amine things. While it’s an admirable trait, it’s probably not a healthy way to react to adversity.” As a part of his reexamination this offseason, Clark read books by John Wooden and Pete Carroll, particularly taking to heart their suggestion that the program’s core values need to be better defined. “The thing that I really got out of it was it’s important to define what your philosophy really is,” Clark said. “In some ways we probably plagiarized some of those ideas.” Clark and the other coaches always knew that the team emphasized leadership, but the coaches began to discuss exactly what that leadership meant. The focus on defining their philosophy now plays a major part of the team’s Monday meetings, even sometimes taking away from their practice time in the gym.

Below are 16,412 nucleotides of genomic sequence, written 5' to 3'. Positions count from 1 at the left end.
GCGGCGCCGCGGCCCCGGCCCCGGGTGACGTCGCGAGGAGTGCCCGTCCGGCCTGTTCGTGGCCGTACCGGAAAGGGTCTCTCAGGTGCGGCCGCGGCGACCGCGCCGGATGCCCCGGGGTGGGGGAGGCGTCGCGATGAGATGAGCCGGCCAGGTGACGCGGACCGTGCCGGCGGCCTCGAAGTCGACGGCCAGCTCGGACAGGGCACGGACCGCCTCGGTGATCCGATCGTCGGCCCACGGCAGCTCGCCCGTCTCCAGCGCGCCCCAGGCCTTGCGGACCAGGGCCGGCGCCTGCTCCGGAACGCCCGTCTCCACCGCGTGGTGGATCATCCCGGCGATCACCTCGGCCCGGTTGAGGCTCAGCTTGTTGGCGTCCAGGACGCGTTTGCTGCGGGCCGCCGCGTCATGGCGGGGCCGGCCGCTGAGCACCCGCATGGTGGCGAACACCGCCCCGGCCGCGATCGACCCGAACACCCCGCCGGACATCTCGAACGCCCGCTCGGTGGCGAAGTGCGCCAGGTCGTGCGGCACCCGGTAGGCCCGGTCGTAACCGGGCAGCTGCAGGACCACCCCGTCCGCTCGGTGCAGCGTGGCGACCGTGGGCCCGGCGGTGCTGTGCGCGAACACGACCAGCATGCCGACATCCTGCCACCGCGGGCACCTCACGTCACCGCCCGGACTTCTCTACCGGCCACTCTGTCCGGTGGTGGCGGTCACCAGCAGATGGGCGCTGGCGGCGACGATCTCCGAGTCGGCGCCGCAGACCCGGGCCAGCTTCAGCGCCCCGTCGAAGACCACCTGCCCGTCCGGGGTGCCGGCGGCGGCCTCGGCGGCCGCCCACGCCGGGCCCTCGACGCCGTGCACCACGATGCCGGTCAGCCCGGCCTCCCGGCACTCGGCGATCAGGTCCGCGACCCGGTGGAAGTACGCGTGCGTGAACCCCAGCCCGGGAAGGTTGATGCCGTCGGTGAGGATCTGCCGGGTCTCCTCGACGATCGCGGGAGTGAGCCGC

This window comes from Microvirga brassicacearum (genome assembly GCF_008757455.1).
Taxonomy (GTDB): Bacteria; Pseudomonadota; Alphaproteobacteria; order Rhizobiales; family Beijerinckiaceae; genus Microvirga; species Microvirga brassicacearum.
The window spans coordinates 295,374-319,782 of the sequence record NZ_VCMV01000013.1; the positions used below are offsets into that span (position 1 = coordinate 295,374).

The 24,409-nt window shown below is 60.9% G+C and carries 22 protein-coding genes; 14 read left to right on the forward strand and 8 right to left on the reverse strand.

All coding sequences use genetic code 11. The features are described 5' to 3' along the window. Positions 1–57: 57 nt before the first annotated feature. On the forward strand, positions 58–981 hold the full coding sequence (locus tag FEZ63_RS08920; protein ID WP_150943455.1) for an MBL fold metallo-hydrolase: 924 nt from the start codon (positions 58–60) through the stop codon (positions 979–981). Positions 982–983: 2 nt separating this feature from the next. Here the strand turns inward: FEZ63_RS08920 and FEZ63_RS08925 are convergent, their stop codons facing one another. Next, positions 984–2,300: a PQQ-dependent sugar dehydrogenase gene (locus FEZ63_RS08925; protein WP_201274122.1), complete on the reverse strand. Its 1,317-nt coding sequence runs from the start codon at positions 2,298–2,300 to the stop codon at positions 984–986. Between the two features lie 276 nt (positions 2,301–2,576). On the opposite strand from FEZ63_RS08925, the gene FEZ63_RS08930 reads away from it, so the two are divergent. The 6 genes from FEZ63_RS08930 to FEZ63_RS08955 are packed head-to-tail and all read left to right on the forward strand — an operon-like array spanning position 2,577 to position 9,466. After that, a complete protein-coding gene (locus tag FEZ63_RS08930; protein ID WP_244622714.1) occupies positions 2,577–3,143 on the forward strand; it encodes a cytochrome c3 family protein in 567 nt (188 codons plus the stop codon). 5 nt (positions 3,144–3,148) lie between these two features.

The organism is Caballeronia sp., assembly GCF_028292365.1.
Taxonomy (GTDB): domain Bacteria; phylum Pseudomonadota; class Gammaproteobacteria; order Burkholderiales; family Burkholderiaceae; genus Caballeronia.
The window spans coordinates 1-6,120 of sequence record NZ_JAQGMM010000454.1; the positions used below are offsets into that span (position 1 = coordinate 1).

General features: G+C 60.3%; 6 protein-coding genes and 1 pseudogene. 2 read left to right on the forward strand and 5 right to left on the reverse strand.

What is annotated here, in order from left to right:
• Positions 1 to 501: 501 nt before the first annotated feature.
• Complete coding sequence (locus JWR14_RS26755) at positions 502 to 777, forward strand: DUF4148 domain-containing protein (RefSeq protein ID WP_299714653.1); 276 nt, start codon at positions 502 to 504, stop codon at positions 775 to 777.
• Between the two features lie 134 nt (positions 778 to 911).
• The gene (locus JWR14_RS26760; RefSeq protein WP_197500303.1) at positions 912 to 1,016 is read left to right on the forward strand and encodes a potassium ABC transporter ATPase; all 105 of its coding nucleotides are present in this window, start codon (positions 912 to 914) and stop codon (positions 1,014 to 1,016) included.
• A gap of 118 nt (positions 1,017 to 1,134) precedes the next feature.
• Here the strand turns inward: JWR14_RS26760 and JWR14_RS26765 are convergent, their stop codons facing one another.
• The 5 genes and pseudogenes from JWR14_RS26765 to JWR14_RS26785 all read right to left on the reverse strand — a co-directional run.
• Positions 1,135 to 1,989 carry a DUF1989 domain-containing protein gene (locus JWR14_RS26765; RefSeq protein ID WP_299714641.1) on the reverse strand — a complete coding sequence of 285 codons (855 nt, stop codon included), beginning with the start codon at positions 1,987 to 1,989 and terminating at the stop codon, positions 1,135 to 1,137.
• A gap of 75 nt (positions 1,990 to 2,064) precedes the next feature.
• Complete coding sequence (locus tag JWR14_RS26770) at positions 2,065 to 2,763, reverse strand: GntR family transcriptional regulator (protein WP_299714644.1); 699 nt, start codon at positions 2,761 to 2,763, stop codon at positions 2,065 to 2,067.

CHARLES-RYAN BARBER | The Red & Black

S Sophomore Kati Breazeal (left) and senior Cassidy McComb (right) look to rebound from last year’s disappointing Gym Dogs season. “It’s one thing to throw a word out to your team and expect them to understand how to implement,” Clark said. “It’s important to take time away from our physical trainings sometimes and really try to get them to understand these concepts and be invested in it.”